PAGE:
The Dark Knight's reign as the box-office leader ended propitiously over the weekend as it raked in an additional $16.8 million to become the second-highest grossing film of all time domestically. It has now taken in $471.5 million. Over the past 30 years, the previous No. 2, the original Star Wars,had taken in $461 million. The all-time champ is 1997's Titanicwith $601 million. Although it opened with a much smaller gross than Knight, Titaniccontinued to average around $35 million weekly through its first three months of release. Opening on December 21, 1997, it did not dip below $20 million until the first weekend of April. By that time it had already taken in $515 million. Knightwas taken down by the comedy Tropic Thunder which made a modest debut with $26 million. (On a per-theater basis, it was also beaten by the Woody Allen movie Vicky Cristina Barcelona,which averaged $5,361 at 692 theaters, while Knightaveraged $4,677 at 3,590 theaters.) The animated Star Wars: The Clone Wars debuted with $15.5 million, while the horror film Mirrors opened with $11.1 million. In its second weekend Pineapple Expressdropped a whopping 57 percent to place fifth with $10 million. Overall, the box-office total was nearly identical to the comparable weekend a year ago, suggesting that the Olympic Games telecasts had little impact on ticket sales. (Then again, all of the top films advertised heavily on the telecasts).

The top ten films for the weekend, according to studio estimates compiled by Media by Numbers:

1.Tropic Thunder,$26 million; 2. The Dark Knight, $16.8 million; 3. Star Wars: The Clone Wars, $15.5 million; 4. Mirrors, $11.1 million; 5. Pineapple Express, $10 million; 6.The Mummy: Tomb of the Dragon Emperor, $8.6 million; 7. Mamma Mia!, $6.5 million; 8.The Sisterhood of the Traveling Pants 2, $5.9 million; 9. Step Brothers, $5 million; 10. Vicky Cristina Barcelona,$3.7 million.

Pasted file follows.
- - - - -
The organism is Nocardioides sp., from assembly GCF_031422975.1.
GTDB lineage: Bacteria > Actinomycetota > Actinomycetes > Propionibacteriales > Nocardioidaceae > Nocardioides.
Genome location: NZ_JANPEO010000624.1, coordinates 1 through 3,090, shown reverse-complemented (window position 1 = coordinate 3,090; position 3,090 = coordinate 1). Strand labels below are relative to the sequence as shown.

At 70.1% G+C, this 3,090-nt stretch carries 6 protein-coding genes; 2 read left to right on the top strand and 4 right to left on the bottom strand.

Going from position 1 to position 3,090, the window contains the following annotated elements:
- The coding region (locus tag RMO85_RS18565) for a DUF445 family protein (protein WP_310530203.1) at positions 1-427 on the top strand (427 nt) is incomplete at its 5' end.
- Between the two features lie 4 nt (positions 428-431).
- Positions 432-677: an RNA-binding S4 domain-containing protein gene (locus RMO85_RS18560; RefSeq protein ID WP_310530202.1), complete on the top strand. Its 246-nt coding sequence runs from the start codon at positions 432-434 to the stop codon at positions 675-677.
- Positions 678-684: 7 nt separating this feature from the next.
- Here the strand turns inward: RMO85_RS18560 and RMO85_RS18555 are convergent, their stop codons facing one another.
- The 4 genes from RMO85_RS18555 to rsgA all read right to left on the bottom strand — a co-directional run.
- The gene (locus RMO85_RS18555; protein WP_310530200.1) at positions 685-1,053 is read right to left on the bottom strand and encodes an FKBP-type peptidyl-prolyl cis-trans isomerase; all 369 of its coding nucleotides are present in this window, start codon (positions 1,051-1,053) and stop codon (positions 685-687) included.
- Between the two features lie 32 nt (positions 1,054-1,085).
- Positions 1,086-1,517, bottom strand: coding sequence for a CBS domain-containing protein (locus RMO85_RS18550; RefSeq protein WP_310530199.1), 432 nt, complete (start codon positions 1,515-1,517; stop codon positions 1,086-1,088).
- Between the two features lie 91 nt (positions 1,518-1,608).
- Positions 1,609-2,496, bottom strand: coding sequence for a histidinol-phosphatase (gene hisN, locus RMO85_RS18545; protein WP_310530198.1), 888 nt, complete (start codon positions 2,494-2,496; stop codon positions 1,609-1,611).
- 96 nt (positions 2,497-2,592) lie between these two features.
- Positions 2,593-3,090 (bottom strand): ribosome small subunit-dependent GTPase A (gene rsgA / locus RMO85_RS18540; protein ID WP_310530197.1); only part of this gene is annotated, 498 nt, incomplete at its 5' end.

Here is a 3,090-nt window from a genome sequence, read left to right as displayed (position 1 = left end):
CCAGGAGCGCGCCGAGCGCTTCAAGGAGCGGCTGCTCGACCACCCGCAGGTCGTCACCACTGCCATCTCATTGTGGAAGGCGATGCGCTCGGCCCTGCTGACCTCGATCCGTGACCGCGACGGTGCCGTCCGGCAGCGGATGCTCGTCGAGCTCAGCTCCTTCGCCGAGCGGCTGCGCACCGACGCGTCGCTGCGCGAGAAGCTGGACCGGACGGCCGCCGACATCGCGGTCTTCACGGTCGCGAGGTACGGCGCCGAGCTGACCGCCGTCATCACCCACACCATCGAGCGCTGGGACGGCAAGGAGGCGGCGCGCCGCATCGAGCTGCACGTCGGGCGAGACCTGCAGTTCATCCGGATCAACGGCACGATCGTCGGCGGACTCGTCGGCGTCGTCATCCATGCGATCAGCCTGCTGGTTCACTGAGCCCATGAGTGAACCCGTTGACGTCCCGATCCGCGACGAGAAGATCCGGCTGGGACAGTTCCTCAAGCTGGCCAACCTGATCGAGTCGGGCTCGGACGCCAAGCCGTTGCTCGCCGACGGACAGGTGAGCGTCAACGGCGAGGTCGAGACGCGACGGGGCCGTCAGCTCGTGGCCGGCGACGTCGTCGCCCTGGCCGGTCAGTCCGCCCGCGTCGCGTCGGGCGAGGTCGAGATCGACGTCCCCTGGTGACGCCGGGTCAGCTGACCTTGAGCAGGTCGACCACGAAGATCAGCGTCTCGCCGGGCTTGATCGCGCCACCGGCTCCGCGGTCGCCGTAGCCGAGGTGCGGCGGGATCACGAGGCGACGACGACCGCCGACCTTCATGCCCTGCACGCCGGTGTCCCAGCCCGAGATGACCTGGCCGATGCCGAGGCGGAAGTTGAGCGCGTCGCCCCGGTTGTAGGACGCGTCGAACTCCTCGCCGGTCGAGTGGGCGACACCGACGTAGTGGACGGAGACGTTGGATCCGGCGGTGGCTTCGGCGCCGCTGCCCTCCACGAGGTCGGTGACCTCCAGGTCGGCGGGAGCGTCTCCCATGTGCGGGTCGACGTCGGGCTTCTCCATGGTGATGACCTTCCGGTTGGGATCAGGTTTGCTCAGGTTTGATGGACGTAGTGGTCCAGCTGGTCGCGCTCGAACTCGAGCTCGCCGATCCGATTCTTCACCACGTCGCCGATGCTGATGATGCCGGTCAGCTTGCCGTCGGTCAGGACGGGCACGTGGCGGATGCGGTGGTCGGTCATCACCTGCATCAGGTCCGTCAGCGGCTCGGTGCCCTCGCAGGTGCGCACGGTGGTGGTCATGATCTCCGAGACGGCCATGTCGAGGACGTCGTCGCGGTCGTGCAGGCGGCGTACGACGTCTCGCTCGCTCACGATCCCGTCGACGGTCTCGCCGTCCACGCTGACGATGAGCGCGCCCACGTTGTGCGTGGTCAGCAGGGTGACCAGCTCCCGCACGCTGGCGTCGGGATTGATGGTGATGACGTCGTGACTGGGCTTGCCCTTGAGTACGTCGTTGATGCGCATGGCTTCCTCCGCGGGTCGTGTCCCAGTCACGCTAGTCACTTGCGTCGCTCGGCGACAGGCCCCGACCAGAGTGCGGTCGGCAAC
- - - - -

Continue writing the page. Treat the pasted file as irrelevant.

Overseas, The Dark Knightmade a comeback of sorts, returning to the No. 1 spot with an estimated $42.4 million to bring its foreign total to $328.6 million, according to trade reports. It had been taken down two weeks ago by The Mummy: Tomb of the Dragon Emperor, which fell to second place with $32.6 million. Its overseas total now stands at $196.6 million. But clearly the sensation of the foreign market remains the musical Mamma Mia!, which broke through the $200-million marker with $16.8 million to bring its total to $204.6 million. It has taken in $116.4 million domestically.


Robert Downey Jr. may only be spoofing, as he reportedly does to hilarious effect playing a white Australian actor playing an African-American soldier in Tropic Thunder, but he has boldly given The Dark Knightits worst review yet. When asked during an interview with about the Batman sequel, Downey said that he "didn't get it. ... [I] still can't tell you what happened in the movie, what happened to the character." He said that while watching the movie, it dawned on him, "I get it. This is so high-brow and so f***ing smart, I clearly need a college education to understand this movie." He then added, "You know what? F*** DC comics. That's all I have to say and that's where I'm really coming from." Last month, Downey starred as Iron Man, created by DC comics' principal rival, Marvel.


Cracks in the unity of the Screen Actors Guild widened over the weekend as New York members demanded that a federal mediator be called in to break the stalemate in negotiations with the Alliance of Motion Picture and Television Producers. Despite claims by SAG Executive Director Doug Allen and President Alan Rosenberg that the union has been holding informal talks with members of the AMPTP, the New York members maintained, "Nothing is happening, and we're no closer to a deal today than we were six weeks ago." Presumably speaking not only for the union but also whomever the union is negotiating with, Allen said that mediation "has not, up to this point, been viewed as something the parties feel would facilitate an agreement." For its part, the AMPTP issued a statement saying that "no meetings, formal or informal" are taking place.


Netflix is still not saying what caused an error in its system that resulted in millions of customers not receiving DVDs on time last week, but they did say on Friday that the problem had been resolved. It indicated that the glitch affected all 55 Netflix distribution centers. The company said that it would issue a 15-percent refund to subscribers whose DVDs were delayed. It blamed the problem on "severe technical difficulties," but was otherwise closed-lipped about the problem.